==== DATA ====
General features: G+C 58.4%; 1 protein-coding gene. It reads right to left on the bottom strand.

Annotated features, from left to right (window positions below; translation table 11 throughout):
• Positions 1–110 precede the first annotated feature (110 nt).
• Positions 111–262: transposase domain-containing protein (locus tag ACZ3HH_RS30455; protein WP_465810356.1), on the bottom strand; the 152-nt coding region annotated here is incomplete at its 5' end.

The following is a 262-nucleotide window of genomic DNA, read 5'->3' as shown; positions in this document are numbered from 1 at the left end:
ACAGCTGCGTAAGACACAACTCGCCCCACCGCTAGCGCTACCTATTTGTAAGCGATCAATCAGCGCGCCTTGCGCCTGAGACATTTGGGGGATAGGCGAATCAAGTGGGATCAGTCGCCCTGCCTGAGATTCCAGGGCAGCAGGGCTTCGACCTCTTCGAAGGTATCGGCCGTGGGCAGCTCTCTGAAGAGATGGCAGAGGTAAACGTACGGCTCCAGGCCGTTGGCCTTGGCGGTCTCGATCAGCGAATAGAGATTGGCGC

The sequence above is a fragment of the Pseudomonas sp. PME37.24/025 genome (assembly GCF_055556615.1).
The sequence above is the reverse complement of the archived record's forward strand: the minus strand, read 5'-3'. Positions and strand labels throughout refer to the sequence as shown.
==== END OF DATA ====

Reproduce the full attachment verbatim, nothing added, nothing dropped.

General features: G+C 58.4%; 1 protein-coding gene. It reads right to left on the bottom strand.

Annotated features, from left to right (window positions below; translation table 11 throughout):
• Positions 1–110 precede the first annotated feature (110 nt).
• Positions 111–262: transposase domain-containing protein (locus tag ACZ3HH_RS30455; protein WP_465810356.1), on the bottom strand; the 152-nt coding region annotated here is incomplete at its 5' end.

The following is a 262-nucleotide window of genomic DNA, read 5'->3' as shown; positions in this document are numbered from 1 at the left end:
ACAGCTGCGTAAGACACAACTCGCCCCACCGCTAGCGCTACCTATTTGTAAGCGATCAATCAGCGCGCCTTGCGCCTGAGACATTTGGGGGATAGGCGAATCAAGTGGGATCAGTCGCCCTGCCTGAGATTCCAGGGCAGCAGGGCTTCGACCTCTTCGAAGGTATCGGCCGTGGGCAGCTCTCTGAAGAGATGGCAGAGGTAAACGTACGGCTCCAGGCCGTTGGCCTTGGCGGTCTCGATCAGCGAATAGAGATTGGCGC

The sequence above is a fragment of the Pseudomonas sp. PME37.24/025 genome (assembly GCF_055556615.1).
The sequence above is the reverse complement of the archived record's forward strand: the minus strand, read 5'-3'. Positions and strand labels throughout refer to the sequence as shown.